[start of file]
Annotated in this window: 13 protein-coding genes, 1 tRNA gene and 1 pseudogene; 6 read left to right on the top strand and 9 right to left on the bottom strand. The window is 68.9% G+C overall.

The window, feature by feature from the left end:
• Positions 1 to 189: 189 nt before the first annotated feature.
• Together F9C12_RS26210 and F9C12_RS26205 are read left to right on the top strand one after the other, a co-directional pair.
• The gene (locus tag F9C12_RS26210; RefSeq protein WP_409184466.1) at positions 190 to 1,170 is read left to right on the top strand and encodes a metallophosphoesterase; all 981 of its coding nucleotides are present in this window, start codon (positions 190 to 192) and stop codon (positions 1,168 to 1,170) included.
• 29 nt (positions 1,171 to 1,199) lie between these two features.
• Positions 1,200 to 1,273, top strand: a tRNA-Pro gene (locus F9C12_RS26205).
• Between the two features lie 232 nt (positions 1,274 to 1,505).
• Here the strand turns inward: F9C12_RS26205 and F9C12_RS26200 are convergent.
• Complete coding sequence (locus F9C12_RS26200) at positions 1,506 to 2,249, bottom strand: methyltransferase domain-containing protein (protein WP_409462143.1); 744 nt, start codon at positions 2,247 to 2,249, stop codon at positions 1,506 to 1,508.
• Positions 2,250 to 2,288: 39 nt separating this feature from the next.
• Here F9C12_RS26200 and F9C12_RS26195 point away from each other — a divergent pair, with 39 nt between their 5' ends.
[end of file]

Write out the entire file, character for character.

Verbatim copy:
Annotated in this window: 13 protein-coding genes, 1 tRNA gene and 1 pseudogene; 6 read left to right on the top strand and 9 right to left on the bottom strand. The window is 68.9% G+C overall.

The window, feature by feature from the left end:
• Positions 1 to 189: 189 nt before the first annotated feature.
• Together F9C12_RS26210 and F9C12_RS26205 are read left to right on the top strand one after the other, a co-directional pair.
• The gene (locus tag F9C12_RS26210; RefSeq protein WP_409184466.1) at positions 190 to 1,170 is read left to right on the top strand and encodes a metallophosphoesterase; all 981 of its coding nucleotides are present in this window, start codon (positions 190 to 192) and stop codon (positions 1,168 to 1,170) included.
• 29 nt (positions 1,171 to 1,199) lie between these two features.
• Positions 1,200 to 1,273, top strand: a tRNA-Pro gene (locus F9C12_RS26205).
• Between the two features lie 232 nt (positions 1,274 to 1,505).
• Here the strand turns inward: F9C12_RS26205 and F9C12_RS26200 are convergent.
• Complete coding sequence (locus F9C12_RS26200) at positions 1,506 to 2,249, bottom strand: methyltransferase domain-containing protein (protein WP_409462143.1); 744 nt, start codon at positions 2,247 to 2,249, stop codon at positions 1,506 to 1,508.
• Positions 2,250 to 2,288: 39 nt separating this feature from the next.
• Here F9C12_RS26200 and F9C12_RS26195 point away from each other — a divergent pair, with 39 nt between their 5' ends.